|Bunny, the house goat|
Last week, the younger girls and I went to Tucson to visit my dad. While we were gone, two of the does decided to give birth. Does have a sixth sense about the worst possible time to give birth, and that's when they always do it. Not only was I not here to help, but there was a major windstorm going on, too, with gusts up to 65 mph.
The first doe to give birth was our newest, Christmas. She's a first timer. The birth apparently went fine, but nobody noticed until a day (or two?) later. The baby, a single doeling, was dry and fluffy when found, standing up, and had a shriveled umbilical cord, meaning she was at least 24 hours old. She must have nursed on her own. However, Christmas developed a plugged duct or something, and was now showing signs of mastitis - as I surmised from a description of her symptoms over the phone - and was not letting the baby nurse anymore. Baby was going downhill fast, and mama had a lumpy, inflamed udder, which needed immediate attention.
I started spitting out instructions to my poor husband ("Go to the farm store! Buy penicillin! Here's a photo of where to give a goat injections! Milk! Milk! Massage! Massage!"). I called my sister and asked her to come and tube feed the baby, which she did (THANK YOU!!). Sister took the baby home and kept her alive, then handed her off to Rowan who kept her alive for another day, and between them they got her to take a bottle and suck. Meanwhile, Homero gave penicillin shots and milked Christmas, despite her frantic objections, every four hours. It looks like Christmas is going to be fine, and any scarring will be minimal. Hopefully, we won't have another one-teated goat like Flopsy.
Ah, Flopsy. Flops decided to give birth the next day - friday. And unfortunately, when Homero called me, things weren't going to well. There was ONE hoof sticking out of Flopsy's vagina, and nothing else. More frantic instructions. More abject begging, on Facebook this time, to knowledgeable goat people who have experience "going in" and retrieving kids. Thankfully, a wonderful neighbor of mine, who is totally fearless and well experienced, ran right over to help.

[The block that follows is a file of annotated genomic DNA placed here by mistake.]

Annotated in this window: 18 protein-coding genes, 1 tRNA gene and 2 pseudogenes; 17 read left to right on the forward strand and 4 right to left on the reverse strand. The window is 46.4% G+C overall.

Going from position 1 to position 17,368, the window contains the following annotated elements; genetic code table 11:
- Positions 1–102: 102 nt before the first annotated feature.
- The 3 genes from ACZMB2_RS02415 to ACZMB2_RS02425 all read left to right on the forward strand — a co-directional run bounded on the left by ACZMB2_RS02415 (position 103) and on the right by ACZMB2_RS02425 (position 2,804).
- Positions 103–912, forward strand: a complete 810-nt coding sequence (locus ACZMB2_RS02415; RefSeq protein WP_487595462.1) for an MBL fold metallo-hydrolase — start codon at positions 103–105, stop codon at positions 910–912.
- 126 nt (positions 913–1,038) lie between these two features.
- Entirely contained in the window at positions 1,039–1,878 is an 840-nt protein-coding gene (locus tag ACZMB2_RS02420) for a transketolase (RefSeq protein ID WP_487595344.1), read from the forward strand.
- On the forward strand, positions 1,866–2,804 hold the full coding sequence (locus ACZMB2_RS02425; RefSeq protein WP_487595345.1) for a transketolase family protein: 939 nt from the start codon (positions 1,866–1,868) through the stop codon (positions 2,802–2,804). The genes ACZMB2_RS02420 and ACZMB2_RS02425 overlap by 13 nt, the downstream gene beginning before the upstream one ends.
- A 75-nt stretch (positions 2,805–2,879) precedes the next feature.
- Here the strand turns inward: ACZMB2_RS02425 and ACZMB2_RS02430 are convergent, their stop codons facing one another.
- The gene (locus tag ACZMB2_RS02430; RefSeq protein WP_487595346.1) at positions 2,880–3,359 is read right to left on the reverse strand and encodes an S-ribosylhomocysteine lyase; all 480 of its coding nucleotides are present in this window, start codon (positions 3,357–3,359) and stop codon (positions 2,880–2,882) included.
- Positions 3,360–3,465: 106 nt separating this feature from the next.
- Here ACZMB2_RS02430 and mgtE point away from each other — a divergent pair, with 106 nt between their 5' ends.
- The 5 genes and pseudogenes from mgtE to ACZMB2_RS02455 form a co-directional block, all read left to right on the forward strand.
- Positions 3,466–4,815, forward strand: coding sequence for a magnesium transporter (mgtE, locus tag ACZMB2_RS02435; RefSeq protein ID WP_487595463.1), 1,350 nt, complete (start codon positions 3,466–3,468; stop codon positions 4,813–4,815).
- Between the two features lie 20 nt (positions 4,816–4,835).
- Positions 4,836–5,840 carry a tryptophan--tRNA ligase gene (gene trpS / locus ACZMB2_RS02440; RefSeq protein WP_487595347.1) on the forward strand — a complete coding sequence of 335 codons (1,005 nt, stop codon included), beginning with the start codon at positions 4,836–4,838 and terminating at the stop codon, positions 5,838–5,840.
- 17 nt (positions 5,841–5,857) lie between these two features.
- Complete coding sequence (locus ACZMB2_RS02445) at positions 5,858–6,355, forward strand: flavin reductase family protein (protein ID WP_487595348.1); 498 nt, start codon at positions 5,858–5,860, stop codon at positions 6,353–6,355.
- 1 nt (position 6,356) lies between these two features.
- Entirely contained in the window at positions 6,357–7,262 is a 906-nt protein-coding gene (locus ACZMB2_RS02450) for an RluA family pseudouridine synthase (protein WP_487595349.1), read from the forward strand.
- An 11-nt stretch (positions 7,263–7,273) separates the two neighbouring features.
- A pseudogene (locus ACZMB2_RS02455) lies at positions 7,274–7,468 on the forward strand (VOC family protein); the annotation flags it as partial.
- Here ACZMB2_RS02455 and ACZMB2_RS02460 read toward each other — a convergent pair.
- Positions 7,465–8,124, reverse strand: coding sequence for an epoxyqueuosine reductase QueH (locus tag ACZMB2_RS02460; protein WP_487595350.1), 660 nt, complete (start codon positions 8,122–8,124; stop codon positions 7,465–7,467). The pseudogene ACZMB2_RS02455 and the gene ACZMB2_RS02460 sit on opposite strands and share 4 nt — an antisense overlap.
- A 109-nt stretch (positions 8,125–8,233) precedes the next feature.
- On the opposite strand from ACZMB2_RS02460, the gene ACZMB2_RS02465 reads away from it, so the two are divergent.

But there was bad news. Flopsy was carrying triplets, and two of them were already dead. In fact, from looking at them it was obvious they'd been dead for some time. This is the second year in a row that I've had stillbirths, and I'm going to address the possible causes with the help of my vet as soon as their office opens monday. I know there are several infections that can cause abortions - Chlamydia comes to mind - so I want them all tested. The other possibility is ketosis. Flopsy is quite thin, and the forage is still awful because of the cold wet spring. They have unlimited grass hay, and some grain, but it might not have been enough. It takes a LOT of energy to grow triplets.
|Flopsy deciding if will accept the other baby (no)|
There was a silver lining though - one of Flopsy's triplets was born alive. A beautiful little spotted doeling. She was very weak, and she needed tube feeding and warming up as well, which my friend very generously provided. After a night of warming and a bellyful of colostrum, she was well enough to stand on her own, so my friend brought her back to mama. And she is doing beautifully, nursing and generally thriving.
I am so grateful to my community! My husband did all he could, and saved the day. My sister and daughter drove all over the county to come and help; and my neighbors came to the rescue. Now I have two gorgeous new doelings instead of none. The only downside is that Bunny, Christmas' baby, will remain a bottle baby. I tried to get her back on her mama, but Christmas wants nothing to do with her. It's too bad, both because bottle babies are a pain in the neck, and also because if Christmas "fails" as a mama on her first try and rejects her baby, she may reject all future babies as well. If that happens, she can still be a good milk goat, but for somebody else. I like my baby goats raised by their own mamas, and out in the barn. Not in the house.
The girls, though, are loving having a house-goat.